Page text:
(AgencyPost.com) – Welcome to The Agency Post. Tell us about yourself.
I’m Charlie Thomas, executive vice president of sales for Centro. Prior to Centro, I had my own consulting firm for four years and did long stints at Yahoo and Time Inc. Those two companies were the main influences in shaping my professional values and standards.
Tell us more about Centro and the work you do there.
Centro is a media logistics company, which means that we provide operational efficiencies for ad agencies and publishers so they can contain costs and be more profitable.
We achieve this goal through a blend of technology, data and services. These pieces come together in different ways depending on the customer’s needs.
My job is to work specifically with agencies and help them understand the solution we offer. Most don’t realize that this kind of option is available, and that if properly applied, it can reduce one of their biggest barriers to health and growth.
How has the relationship between a brand and an agency changed over the past five to 10 years? How has technology complicated this?
The most important thing to realize is that our environment is expanding. It’s a time of abundance, but our business models, strategies and processes haven’t kept pace, so it often feels like scarcity. This is normal when powerful new cycles are in their early stages.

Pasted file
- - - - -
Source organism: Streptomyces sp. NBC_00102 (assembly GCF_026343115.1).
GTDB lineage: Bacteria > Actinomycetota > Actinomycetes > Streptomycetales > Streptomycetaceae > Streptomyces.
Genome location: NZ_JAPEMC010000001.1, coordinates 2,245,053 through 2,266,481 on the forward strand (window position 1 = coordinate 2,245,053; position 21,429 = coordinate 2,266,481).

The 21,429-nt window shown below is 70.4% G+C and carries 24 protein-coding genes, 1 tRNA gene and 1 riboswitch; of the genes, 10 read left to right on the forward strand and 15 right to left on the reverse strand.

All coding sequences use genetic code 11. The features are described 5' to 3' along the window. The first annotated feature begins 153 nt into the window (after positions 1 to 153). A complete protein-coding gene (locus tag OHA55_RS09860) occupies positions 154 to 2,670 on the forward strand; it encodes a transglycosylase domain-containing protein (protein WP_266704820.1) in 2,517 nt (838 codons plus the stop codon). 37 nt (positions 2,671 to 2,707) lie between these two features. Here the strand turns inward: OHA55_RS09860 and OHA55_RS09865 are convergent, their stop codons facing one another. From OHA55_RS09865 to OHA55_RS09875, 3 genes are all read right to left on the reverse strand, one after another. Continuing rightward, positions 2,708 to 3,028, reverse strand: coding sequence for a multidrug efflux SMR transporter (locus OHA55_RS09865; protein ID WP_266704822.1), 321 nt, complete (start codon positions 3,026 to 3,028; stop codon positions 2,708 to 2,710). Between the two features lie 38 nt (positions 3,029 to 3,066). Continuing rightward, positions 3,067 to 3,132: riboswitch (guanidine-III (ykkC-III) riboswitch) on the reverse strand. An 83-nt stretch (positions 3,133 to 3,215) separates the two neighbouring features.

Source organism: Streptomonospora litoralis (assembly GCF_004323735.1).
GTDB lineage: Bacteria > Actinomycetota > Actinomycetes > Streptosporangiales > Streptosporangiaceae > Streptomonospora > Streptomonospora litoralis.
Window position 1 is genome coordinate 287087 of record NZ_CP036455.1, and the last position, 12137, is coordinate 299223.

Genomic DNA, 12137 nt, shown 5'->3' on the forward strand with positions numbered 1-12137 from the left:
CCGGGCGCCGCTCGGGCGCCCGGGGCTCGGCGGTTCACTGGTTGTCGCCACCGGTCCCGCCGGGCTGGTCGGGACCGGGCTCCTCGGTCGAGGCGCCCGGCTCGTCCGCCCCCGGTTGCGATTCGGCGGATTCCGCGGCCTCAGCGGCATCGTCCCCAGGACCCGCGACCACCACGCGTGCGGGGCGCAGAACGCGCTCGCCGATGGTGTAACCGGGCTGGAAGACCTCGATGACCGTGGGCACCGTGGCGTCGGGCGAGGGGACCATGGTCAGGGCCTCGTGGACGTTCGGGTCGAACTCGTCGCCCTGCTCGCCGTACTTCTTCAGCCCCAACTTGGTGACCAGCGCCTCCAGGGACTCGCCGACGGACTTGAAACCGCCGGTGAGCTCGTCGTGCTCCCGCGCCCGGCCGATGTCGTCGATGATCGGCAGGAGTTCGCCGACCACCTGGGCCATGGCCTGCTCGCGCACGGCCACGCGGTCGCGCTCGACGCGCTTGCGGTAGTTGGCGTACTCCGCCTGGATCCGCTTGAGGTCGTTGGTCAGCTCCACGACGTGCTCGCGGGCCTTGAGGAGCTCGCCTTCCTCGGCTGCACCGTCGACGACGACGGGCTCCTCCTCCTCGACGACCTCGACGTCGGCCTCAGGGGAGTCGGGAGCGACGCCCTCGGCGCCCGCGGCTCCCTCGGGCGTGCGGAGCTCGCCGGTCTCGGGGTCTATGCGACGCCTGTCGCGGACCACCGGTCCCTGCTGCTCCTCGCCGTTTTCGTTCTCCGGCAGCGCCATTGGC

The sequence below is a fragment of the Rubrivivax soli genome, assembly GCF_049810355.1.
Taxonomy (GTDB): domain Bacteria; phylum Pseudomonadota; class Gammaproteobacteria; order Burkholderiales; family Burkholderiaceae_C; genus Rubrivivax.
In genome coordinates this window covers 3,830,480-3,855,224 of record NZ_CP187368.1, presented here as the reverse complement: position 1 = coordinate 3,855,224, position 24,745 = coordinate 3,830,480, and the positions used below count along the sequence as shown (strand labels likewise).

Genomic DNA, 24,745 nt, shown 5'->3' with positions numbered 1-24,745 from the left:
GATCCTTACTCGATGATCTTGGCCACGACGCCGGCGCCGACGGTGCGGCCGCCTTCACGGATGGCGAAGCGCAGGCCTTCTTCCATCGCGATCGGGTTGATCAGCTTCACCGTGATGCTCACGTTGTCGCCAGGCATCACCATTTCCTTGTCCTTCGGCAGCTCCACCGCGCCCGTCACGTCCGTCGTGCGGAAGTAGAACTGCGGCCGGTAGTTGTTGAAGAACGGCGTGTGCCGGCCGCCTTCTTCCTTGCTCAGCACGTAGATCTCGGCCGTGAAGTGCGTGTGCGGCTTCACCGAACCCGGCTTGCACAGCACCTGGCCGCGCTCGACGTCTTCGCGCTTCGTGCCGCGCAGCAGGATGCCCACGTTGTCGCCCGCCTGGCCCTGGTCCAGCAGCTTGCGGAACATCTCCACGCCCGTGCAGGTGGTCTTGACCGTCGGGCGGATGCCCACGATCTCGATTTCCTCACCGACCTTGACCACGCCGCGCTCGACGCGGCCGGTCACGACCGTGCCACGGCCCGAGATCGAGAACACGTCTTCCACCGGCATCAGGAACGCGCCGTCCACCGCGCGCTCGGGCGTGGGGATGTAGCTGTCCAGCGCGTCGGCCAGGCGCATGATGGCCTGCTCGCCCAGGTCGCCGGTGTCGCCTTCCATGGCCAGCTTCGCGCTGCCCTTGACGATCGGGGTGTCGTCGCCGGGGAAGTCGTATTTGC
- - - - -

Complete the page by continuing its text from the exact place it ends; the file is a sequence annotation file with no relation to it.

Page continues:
The data says that brand/agency relationships are more troubled and stressed than ever before. This is largely because the relationship is being pulled in two different directions. As the environment expands at increasingly faster rates, the potential for strategic innovation greatly increases. At the same time, the work is becoming more complex and there’s tremendous pressure to contain costs.
So agencies are being asked to elevate their thinking while also doing more work and increasing cost efficiency. You have these really smart agency people who don’t have time to think deeply about ideas because they’re caught up in operations and trying to solve new problems using old methods and tools.
Technology contributes to this problem by adding to the load without taking anything away. This just makes the situation more costly and complex. For example, the average brand now has something like 20 different agencies, many of which are based on new types of technology (search, social, mobile, etc.).
The next wave of industry innovation has to be about finding new ideas to create operational efficiency. Once this happens, it will unleash a tremendous wave of creativity and growth. This has occurred before in our industry. The 1960s are full of great examples involving TV.